19 Jan 2017   |   News

Scientists discover reasons for hope (but mostly despair) in May’s big Brexit speech

Despite some warm words on research collaboration, the British prime minister’s uncompromising stance on immigration, and eagerness to escape the EU’s legal remit, threatens UK participation in future EU research programmes

British prime minister Theresa May has pledged a clean break with the EU and the single market but signalled that the UK will “welcome agreement” on continuing research collaboration with Europe, in her fullest account yet of her aims in the forthcoming Brexit negotiations.

“There may be some specific EU programmes in which we might want to participate,” May said in a long-awaited address on Tuesday, in which notably, she did not rule out all future budget contributions to the EU, leaving open the possibility of the UK paying for access to future research programmes.

Post-Brexit, the UK must be a country that “looks to the future” and is “one of the best places in the world for science and innovation,” said May. “So we will also welcome agreement to continue to collaborate with our European partners on major science, research, and technology initiatives.”

May’s words were interpreted by some as an indication that she will seek to maintain access to EU research in upcoming talks.

There is reason for optimism, said Thomas Jorgensen, European University Association’s senior policy coordinator and main staff expert on Brexit.

“May’s attention to [research] proves that the UK is aware that these collaborations cannot be replaced and gives hope that Brexit will not damage ties long-established through generations of exchange and hard work,” he said.

Similarly, David Price, vice provost for research at University College London, said he, “Welcomed the prime minister's indication that she would like to see continuing research collaboration between Europe and the UK.”

However, May also laid out the clear target to reject, “partial membership, associate membership, or anything that leaves us half-in, half-out,” saying, “We do not seek to adopt a model already enjoyed by other countries. We do not seek to hold on to bits of membership as we leave.”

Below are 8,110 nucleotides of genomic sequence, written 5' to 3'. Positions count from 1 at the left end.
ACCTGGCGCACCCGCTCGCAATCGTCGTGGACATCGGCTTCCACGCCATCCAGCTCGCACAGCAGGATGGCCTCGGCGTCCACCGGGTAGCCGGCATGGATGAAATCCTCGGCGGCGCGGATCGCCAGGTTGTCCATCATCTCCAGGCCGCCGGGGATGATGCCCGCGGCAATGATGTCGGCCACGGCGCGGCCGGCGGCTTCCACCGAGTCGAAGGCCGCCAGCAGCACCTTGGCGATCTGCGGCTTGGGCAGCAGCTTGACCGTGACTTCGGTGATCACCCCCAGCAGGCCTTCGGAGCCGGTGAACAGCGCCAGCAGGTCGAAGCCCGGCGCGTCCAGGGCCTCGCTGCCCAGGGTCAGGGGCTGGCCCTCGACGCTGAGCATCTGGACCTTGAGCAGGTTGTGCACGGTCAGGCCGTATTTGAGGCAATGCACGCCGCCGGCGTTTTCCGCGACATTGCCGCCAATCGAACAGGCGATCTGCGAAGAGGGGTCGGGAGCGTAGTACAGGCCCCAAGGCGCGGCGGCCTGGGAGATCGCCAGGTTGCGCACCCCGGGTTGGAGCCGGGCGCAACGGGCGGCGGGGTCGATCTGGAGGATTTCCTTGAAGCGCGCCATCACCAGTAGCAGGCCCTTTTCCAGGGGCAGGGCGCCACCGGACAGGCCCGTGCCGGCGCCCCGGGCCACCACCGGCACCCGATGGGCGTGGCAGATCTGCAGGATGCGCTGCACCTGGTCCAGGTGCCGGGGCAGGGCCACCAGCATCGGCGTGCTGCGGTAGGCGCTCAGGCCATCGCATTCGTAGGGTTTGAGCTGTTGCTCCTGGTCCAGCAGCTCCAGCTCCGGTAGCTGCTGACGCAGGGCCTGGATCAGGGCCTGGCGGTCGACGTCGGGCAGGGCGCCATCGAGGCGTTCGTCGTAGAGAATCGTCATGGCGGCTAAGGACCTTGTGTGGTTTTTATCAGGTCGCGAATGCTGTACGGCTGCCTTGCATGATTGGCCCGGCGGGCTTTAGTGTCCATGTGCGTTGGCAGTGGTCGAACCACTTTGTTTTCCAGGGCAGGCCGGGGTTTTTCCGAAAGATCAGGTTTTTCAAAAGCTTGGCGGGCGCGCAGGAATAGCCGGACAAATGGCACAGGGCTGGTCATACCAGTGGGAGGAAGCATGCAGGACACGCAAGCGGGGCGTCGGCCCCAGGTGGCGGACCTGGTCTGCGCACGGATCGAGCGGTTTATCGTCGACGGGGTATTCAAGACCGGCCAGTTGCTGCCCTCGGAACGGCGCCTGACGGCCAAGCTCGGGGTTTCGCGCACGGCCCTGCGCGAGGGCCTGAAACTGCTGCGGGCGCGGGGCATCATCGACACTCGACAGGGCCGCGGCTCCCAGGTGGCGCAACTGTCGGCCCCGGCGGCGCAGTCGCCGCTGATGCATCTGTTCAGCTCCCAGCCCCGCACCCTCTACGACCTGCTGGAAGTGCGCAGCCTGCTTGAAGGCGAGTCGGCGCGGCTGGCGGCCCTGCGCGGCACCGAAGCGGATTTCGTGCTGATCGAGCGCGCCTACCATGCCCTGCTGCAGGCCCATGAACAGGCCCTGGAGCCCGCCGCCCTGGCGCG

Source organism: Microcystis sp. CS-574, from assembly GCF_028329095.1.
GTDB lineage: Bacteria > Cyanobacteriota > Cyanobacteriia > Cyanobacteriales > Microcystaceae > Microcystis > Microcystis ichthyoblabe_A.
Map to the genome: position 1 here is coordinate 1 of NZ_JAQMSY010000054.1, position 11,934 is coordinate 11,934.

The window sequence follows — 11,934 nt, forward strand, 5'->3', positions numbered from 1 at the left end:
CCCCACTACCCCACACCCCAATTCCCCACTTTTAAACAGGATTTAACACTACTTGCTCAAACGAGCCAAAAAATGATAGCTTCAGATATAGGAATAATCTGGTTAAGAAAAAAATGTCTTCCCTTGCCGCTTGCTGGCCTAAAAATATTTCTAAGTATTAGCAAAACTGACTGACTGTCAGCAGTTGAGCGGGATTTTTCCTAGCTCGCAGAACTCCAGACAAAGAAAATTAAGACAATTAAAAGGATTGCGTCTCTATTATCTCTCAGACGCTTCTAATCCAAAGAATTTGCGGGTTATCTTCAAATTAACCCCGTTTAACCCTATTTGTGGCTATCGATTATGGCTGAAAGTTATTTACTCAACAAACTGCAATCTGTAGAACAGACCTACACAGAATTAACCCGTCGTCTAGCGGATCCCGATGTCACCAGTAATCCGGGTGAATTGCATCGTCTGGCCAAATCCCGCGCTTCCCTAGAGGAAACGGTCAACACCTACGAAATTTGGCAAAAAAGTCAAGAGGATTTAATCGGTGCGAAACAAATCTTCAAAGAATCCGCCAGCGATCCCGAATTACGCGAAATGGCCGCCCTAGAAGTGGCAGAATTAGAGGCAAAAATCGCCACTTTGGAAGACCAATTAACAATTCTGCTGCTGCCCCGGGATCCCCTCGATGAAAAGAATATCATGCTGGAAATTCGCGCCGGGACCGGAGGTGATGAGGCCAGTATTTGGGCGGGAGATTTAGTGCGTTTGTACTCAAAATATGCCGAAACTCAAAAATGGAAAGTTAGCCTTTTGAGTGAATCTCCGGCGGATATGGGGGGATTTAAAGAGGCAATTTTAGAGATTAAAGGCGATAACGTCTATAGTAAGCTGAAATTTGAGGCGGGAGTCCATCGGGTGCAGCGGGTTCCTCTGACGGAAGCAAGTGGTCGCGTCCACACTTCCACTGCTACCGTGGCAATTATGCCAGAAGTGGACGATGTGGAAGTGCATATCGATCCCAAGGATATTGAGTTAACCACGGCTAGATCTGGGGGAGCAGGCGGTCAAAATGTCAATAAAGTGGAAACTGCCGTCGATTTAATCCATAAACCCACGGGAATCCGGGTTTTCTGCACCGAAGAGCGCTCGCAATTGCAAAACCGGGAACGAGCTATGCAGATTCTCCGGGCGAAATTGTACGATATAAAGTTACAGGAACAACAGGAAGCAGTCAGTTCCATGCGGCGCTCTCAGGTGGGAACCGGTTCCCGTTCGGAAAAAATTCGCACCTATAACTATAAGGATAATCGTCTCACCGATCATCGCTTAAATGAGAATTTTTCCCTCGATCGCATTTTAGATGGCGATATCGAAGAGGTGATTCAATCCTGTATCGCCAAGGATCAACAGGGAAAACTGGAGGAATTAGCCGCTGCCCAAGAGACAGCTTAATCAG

A big concern for UK universities and science-based companies is the flow of expertise into the UK. While saying, “We will continue to attract the brightest and best to work and study – openness to international talent must remain one of this country’s most distinctive assets,” the prime minister’s speech made it clear she intends to take control of immigration into the UK from the EU27.

Because of these words, most scientists were not backing down from the equation that Brexit equals calamity for research. May might have said that, “June the 23rd was not the moment Britain chose to step back from the world” but many scientists are struggling to see it any other way.

“I am very glad that she highlighted the value of scientific collaboration, but she said nothing to dispel my concern that she and her government have underestimated the complexities and challenges of Brexit,” said Anne Glover, vice-principal of external affairs and dean for Europe at Aberdeen University. “Even a quick examination of the various models of participation in Horizon 2020 would reveal that without agreeing to free movement of EU citizens, we will not be able to satisfy the ambition for full engagement.”

Without compromises on immigration, it is vanishingly hard to make a case for the UK retaining its great links to EU research, agreed Mike Galsworthy, head of the pressure group Scientists for EU.